Federal Government Is Destroying Families Through Mandatory Drug Deportations

People without American citizenship, many of them with strong family ties, are being cast out of the United States over minor drug convictions. A new report published by Human Rights Watch indicates that the Land of the Free has been imprisoning and deporting lawful permanent residents in the same manner in which they handle undocumented immigrants—all because of petty drug offenses.

This in-depth account entitled “A Price Too High: U.S. Families Torn Apart By Deportations for Drug Offenses” tells the tale of how the federal government has been using decades-old possession charges, most of which never resulted in any prison time, to initiate deportation proceedings against people who may have lived in this country all of their lives but never obtained citizen status.

According to documents obtained through the Freedom of Information Act, as well as U.S. Immigration and Customs Enforcement, there was a 43 percent increase in the deportation of non-citizens with convictions for dope possession between 2007 and 2012.

Interestingly, the U.S. government appears resolved on shipping these people out for crimes pertaining to every drug with the exception of small amounts of marijuana. Those who have been prosecuted for possession of less than 30 grams of weed are allowed to remain in the country. All other drugs, however, can result in a total banishment from the U.S.

“Even as many U.S. states are legalizing and decriminalizing some drugs, or reducing sentences for drug offenses, federal immigration policy too often imposes exile for the same offenses,” Grace Meng, senior U.S. researcher at Human Rights Watch and the author of the report, said in a statement. “Americans believe the punishment should fit the crime, but that is not what is happening to immigrants convicted of what are often relatively minor drug offenses.”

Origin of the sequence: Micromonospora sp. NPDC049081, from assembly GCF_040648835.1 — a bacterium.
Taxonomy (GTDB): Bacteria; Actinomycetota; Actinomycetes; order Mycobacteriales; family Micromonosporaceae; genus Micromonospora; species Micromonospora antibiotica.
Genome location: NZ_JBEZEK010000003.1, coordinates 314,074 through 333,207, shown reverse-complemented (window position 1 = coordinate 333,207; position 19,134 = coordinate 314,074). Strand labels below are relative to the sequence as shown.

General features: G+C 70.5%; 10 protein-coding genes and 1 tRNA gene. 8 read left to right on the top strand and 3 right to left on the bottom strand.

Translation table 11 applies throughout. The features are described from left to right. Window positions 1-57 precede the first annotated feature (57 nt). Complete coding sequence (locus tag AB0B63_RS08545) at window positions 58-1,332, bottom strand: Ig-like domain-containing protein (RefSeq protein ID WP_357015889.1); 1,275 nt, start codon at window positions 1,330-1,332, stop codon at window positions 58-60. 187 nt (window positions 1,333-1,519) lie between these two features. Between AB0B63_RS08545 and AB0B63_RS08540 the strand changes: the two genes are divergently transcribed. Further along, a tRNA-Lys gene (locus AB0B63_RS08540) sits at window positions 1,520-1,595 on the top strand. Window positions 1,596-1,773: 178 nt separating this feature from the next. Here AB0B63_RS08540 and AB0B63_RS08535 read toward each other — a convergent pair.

While the federal government has recently started to budge when it comes to reforming the nation’s mandatory minimum sentencing guidelines and other issues that pertain to the domestic drug war, there has been nothing done to change the current immigration policy. The report finds that this often results in binding detentions and the deportation of tens of thousands of immigrants, including those who have been in this country since childhood, simply because they made a youthful mistake.

Even those who have had their records expunged are often deported.

The report reveals a number of cases in which drug offenders are either currently facing deportation or, in some instances, have already been removed, all because of offenses ranging from the cultivation of marijuana to possession charges they received as teenagers. Unfortunately, none of these individuals can even lean on the mercy of a sympathetic judge because the immigration laws that mandate deportation for drug offenses are absolute.

It is for this reason that Congress should take the appropriate measure to ensure immigrants with criminal drug convictions are not subjected to a “one-size-fits-all-policy,” according to the report.

“The Obama administration has explicitly recognized the many failures of the U.S. criminal justice system, and particularly its disproportionate impact on minority and poor communities,” Meng said. “But by designating all immigrants convicted in that system as dangerous criminals, the administration is perpetuating these failures and devastating many of the same communities.”

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